Why do we rationalize the denominator?
It comes down to what a fraction actually means. It means the division of a finite quantity into a countable number of pieces. Let's take for example, , a quantity that appears often in trigonometry. We can rationalise the denominator to give , but why would we want to do that?
We need to think about what is actually meant by a fraction, and that is to divide a finite length into a COUNTABLE number of pieces. When written in the form , it is asking you to divide 1 into pieces. This doesn't make sense conceptually, because we can't count . We CAN however, picture a length of (as the diagonal of a unit square), and we can picture it being divided into 2 pieces. That means makes "fractional sense", which is the division of a finite quantity into a countable number of pieces, while does not.
okay but what's the point of making fractional sense of it? I'm not sure but is the primary reason we change into is to make it easier to calculate if you didn't have a calculator, so a relic of the days before calculators were commonplace? If so, would the same reason apply for why we rationalize the denominator?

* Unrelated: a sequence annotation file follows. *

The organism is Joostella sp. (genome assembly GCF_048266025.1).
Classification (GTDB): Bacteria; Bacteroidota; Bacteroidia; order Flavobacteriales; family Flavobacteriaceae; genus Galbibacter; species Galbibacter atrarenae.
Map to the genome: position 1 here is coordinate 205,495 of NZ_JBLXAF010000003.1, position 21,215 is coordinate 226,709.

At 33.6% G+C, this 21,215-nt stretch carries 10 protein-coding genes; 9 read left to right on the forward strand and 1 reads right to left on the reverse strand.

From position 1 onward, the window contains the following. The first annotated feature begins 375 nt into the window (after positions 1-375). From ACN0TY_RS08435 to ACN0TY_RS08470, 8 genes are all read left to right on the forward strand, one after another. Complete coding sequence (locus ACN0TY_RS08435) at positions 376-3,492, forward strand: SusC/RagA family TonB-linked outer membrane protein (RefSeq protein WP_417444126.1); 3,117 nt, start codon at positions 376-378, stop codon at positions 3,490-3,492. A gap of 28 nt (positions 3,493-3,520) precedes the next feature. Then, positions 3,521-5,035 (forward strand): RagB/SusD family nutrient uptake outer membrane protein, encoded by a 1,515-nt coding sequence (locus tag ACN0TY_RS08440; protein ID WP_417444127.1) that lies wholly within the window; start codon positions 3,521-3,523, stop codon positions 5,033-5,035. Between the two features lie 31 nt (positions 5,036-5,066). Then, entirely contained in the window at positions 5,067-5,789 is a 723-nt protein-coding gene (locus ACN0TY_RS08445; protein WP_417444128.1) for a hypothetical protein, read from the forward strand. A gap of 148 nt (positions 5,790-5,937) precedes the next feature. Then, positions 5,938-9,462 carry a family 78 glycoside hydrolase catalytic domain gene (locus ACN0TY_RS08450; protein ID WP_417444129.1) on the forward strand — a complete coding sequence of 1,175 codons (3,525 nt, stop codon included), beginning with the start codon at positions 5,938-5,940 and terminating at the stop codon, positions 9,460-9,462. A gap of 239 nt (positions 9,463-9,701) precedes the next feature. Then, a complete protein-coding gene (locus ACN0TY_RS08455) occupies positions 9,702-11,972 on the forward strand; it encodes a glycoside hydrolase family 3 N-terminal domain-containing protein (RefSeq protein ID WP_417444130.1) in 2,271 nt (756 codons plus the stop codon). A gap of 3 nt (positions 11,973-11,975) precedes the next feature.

What is the point in having a fraction if it doesn't make fractional sense?
You are not seeing surds and fractions for what they really are, quantities. They are NOT operations. does NOT mean "find a number that squares to give us 2", it means "the length of a unit square's diagonal". It's a quantity, not an operation. When we deal with numbers (quantities) we like to be exact and concise - i.e. to keep things in the simplest exact form that makes sense.
The main reason for "rationalizing" denominators is that when we add fractions we have to get common denominators. And that is typically easier if there are no square roots in the denominators.
However, there are times when we want to rationalize the numerator.